MELBOURNE, AUSTRALIA - JULY 15: Alastair Clarkson, Senior Coach of the Hawks looks on during the 2017 AFL round 17 match between the Geelong Cats and the Hawthorn Hawks at the Melbourne Cricket Ground on July 15, 2017 in Melbourne, Australia. (Photo by Adam Trafford/AFL Media/Getty Images)

There are growing concerns surrounding the current spectacle of an AFL game from senior coaches.

Stoppages and defensive set-ups have become the vogue in the league, with games continuously consisting of low scoring arm wrestles.

Many people have complained about the look of the game and how hard it has been to watch. Hawthorn’s Alistair Clarkson and Geelong’s Chris Scott have joined the chorus of people asking for change.

Both Geelong and Hawthorn won their games on Sunday in games that weren’t easy on the eye, with Clarkson labelling his teams game as a “terrible spectacle” and putting the onus on the AFL to change something to revive the game.

“I hope I’m not the only one that thought it was a dreadful game,” he said after the game.

“I thought it was a terrible spectacle. I am sorry for sh-t-canning our own brand and our own club and our own team in this space.

“We had 69 tackles, and I don’t think we had a free kick from a tackle. 69 tackles, and not one of them can be adjudicated holding the ball?

“It’s just, what’s happened to our game? You can’t have that many tackles and not one of them be incorrect disposal.

“You wonder why the game is an arm-wrestle, and you can’t get any open footy? Tonight’s game was just – if that’s the spectacle that we’re trying to search for in our game, the game’s in a dreadful space.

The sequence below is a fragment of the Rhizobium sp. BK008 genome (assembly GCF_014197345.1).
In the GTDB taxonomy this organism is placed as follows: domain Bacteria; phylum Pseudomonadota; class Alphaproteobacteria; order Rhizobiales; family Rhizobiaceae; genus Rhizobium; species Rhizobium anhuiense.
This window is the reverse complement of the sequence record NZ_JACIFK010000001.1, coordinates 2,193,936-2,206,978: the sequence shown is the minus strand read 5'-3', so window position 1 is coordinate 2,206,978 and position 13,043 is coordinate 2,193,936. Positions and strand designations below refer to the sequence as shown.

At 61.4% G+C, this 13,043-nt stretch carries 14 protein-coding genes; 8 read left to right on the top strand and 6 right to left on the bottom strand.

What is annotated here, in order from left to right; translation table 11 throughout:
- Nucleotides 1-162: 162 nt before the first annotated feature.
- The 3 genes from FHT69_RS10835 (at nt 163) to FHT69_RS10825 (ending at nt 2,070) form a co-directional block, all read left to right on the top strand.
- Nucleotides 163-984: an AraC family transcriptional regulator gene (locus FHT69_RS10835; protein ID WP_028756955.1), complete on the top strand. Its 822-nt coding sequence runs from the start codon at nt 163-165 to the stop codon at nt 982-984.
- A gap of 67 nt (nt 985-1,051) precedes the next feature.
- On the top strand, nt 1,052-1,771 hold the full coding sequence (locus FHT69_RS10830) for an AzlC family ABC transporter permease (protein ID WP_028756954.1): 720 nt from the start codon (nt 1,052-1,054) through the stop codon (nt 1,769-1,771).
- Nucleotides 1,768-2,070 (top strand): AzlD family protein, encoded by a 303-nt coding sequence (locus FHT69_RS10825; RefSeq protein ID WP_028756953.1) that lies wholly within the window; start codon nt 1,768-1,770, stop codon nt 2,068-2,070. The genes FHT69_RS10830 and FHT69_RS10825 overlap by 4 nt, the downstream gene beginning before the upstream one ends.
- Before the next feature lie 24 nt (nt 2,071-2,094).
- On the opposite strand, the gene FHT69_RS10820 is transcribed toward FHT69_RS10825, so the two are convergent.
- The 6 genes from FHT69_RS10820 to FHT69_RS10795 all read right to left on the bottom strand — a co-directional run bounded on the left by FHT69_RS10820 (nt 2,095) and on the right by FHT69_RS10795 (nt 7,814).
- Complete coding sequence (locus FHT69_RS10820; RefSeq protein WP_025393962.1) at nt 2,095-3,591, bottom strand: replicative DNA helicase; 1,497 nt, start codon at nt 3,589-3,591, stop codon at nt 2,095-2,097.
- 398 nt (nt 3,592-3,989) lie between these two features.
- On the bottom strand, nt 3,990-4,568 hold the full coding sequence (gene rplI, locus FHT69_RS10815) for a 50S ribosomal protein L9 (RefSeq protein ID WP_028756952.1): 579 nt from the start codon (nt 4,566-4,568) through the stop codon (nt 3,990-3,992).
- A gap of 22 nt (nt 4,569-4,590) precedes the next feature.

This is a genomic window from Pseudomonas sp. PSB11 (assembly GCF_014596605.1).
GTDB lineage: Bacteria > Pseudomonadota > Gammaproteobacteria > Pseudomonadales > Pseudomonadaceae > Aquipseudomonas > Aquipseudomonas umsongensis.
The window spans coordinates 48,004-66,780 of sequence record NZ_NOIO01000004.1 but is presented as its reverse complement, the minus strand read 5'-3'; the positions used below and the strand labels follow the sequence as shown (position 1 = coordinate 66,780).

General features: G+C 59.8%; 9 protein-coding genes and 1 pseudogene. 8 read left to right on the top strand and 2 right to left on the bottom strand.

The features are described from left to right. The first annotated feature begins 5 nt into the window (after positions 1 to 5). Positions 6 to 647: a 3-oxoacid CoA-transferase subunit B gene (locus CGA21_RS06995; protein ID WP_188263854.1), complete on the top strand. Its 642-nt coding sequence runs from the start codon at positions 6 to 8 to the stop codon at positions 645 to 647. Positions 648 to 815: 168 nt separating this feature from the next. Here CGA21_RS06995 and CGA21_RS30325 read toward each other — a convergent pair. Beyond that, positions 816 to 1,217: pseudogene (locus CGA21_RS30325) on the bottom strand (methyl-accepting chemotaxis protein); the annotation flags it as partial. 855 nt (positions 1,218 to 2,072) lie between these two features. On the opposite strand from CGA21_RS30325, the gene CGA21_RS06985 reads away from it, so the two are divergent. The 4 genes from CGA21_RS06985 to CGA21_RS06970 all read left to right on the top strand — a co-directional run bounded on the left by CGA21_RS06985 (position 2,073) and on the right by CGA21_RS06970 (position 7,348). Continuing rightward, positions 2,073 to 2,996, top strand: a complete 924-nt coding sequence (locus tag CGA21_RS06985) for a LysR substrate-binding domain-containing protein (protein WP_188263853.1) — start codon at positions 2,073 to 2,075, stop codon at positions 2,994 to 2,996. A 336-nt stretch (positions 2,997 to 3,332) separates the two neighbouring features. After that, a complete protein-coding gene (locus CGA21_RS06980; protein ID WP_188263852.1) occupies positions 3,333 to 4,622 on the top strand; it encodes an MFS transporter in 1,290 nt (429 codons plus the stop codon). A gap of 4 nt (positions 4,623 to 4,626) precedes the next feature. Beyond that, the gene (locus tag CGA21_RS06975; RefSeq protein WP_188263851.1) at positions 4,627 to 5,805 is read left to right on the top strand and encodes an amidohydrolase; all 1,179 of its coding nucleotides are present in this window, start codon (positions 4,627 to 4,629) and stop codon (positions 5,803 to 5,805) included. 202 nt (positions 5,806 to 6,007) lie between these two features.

“But we’re better than that, and I think we can do a hell of a lot better by opening the game up a bit and adjudicating some of those holding the balls – for both sides, it’s not just that we had 69 tackles, there were times we got nailed in a tackle and it should have been holding the ball too.

“Please, umps, just pay them. It’ll open the game up.”

Clarkson went on to voice his concerns with scoring, as Round 4 saw 10 teams score below 60 points, while another five didn’t reach 70 points.

“The scores – the AFL can’t be happy,” he said.

“It was two goals each at the MCG (at halftime), was it? Beautiful day. Beautiful winter’s day. No rain? Two goals each.

“Geelong and Melbourne, who I both rate as sides, both sides I think can play finals this year. And it’s two goals each at halftime. Like, fair dinkum.

“It’s just arm-wrestles, and it’s great in a sense that no-one really knows who’s going to win, but in terms of the spectacle of the game, I’m concerned right now for where we’re going with it.”

Scott also put the focus squarely on the AFL saying it wasn’t the coaches’ job to make the game look nice.

“The short answer is yeah, I do think we have a bit of a responsibility. But I think the responsibility is more with the rule makers and with the AFL,” Scott said.

“I think I’m on record as saying my view is they ask the coaches too much.”

Scott wondered whether reducing the players on field may help open the game more.

“I’m not pushing this agenda, let me be really clear,” he said.

“In a way, I’d rather invest less time thinking about how we can make the game better so I can just do my job … if we want to make the game less congested, last week we played Carlton in some match practice 16 v 16 in Geelong and it was exhilarating.

“14 v 14 versus Melbourne at Port Melbourne, once one team got the ball and moved it fast you couldn’t stop them.

“I hear the traditionalists say ‘stop mucking around with the game’, it’s never going back to what it was and in my opinion thank God, but even you want it to go back to the way it was that’s not going to happen.

“Either you want to change the game and open it up, so empower the people who are decision makers to do what’s required, or leave it the way it’s always been and we’ll get what we get.”